This third week I worked more on receiving the cheeses: they arrive everyday from hundreds of small producers throughout France, and each producer is individual, as is each cheese batch that arrives. It can even be affected by the cheese producer nipping out for a brew whilst making the cheese - that could slightly alter the final make up which means we need to treat it differently to get the best out of it. So when each batch arrives it is checked over and then transferred to the appropriate ageing material and cave.

More about each cave in the next blog.

How it all started

I grew up in a dairy-farming community in Northern England and can still remember milking my first cow! My grandparents all produced their own cheese and it was always taken very seriously in the community – my next-door neighbour’s sole job was to cultivate the bacteria for making the cheese at the factory down the road, and he’s still doing it now, 20 years on, at Appleby Creamery. From an early age I began to realise how wonderful cheese can taste when the whole process is executed with care.

After school I left England for France to work, which fueled my interest in food and all things nice! Consequently I decided to study for a BSc in Hospitality Management with Culinary Arts at Sheffield Hallam University, enabling me to study whilst all the while concentrating on fine food (who wouldn't?). As part of this I worked for over a year in The Balmoral Hotel's Michelin starred restaurant Number One. There I became further involved in cheese, taking responsibility for all the restaurant's cheese-oriented offerings, even making my own cheese (although you could break teeth on my Brie!). For my achievements at The Balmoral I won a national award (Young Guns).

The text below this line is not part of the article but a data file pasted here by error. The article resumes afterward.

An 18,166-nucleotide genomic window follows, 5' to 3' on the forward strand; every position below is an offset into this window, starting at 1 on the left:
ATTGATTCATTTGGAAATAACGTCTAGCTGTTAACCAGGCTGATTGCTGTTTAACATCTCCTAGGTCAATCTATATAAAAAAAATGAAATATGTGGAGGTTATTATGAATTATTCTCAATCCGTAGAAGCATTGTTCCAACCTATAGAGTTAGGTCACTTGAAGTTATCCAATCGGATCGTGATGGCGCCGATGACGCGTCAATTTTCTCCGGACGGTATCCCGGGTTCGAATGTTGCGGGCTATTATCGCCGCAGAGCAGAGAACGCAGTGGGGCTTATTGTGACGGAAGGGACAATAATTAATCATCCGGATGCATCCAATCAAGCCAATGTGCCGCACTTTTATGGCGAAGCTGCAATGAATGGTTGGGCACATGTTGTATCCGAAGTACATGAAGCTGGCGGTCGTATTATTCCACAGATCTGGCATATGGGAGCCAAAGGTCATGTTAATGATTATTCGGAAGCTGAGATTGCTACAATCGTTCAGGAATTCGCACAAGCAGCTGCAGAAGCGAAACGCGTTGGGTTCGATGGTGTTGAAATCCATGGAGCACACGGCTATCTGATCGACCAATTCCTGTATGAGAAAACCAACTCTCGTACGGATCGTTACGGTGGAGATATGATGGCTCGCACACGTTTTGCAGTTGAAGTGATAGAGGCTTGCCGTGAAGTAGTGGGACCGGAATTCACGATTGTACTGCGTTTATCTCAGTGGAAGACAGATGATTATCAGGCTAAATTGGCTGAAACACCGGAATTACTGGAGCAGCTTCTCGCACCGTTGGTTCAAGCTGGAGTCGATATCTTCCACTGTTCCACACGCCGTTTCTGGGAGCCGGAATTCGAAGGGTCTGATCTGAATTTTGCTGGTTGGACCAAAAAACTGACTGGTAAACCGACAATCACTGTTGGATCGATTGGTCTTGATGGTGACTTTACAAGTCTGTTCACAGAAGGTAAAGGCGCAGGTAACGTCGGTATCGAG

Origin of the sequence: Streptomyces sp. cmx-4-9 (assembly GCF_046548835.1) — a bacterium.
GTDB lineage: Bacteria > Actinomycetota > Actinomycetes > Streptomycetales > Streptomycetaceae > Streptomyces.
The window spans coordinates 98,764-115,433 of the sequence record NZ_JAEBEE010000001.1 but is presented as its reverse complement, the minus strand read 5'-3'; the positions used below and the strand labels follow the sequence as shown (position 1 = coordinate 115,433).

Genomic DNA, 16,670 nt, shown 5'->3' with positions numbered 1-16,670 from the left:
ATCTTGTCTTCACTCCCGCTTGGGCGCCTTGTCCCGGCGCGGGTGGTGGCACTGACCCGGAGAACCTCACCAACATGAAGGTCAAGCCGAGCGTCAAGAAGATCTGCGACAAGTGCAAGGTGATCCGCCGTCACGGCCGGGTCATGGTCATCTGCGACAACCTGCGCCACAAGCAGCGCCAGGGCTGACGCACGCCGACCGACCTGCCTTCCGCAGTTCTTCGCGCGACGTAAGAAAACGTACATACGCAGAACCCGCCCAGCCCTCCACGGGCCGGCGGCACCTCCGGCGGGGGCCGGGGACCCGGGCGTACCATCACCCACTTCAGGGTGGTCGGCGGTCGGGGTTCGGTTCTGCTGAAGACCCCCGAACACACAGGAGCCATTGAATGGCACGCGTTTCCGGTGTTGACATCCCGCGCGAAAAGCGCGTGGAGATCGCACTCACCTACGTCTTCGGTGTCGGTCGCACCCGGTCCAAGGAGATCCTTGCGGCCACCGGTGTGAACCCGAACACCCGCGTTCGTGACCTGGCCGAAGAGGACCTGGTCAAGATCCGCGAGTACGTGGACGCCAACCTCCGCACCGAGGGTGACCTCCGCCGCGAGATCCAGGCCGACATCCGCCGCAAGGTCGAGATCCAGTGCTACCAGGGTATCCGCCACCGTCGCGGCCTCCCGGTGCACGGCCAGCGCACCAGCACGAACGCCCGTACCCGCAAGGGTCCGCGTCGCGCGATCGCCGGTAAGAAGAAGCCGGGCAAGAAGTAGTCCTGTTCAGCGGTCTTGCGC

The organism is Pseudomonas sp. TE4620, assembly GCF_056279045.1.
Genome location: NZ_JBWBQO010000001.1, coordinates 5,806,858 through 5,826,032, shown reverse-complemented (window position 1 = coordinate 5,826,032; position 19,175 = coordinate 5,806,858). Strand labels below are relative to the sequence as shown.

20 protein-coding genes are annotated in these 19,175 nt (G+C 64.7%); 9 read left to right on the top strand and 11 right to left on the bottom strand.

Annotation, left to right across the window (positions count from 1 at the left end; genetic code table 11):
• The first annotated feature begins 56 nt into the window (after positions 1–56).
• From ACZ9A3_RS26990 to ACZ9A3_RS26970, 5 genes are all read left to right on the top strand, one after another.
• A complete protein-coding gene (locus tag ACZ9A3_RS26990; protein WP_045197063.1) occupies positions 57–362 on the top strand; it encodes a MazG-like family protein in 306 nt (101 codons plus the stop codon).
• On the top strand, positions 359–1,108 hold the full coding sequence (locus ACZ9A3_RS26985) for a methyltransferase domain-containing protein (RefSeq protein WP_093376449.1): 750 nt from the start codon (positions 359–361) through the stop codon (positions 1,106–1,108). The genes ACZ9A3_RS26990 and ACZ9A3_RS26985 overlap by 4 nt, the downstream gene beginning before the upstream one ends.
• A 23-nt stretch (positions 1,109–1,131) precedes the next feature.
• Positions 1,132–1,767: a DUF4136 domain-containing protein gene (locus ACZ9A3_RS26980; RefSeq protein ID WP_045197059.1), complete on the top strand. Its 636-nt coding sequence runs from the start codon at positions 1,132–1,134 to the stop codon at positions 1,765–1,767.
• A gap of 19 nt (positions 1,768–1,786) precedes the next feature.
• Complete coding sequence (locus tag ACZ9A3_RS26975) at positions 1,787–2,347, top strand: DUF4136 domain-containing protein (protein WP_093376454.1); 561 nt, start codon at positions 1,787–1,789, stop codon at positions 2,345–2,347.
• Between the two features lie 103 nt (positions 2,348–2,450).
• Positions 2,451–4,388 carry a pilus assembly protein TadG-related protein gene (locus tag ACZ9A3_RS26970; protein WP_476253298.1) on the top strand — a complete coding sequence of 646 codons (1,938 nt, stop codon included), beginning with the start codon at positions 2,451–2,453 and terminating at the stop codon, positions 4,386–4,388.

After all this excitement I decided to run the Medoc Marathon through famous French vineyards. Here again I reconfirmed my love for cheese (and, naturally, wine), so I decided that once I'd finished, I'd immerse myself in all things cheesy. Consequently, I went to work for a brief period at London's famous Paxton and Whitfield Cheesemongers. Now, thanks to a scholarship from the Queen Elizabeth Scholarship Trust I'm off to learn from the famous Mons Fromagerie in France, followed by some studying with Anfopeil.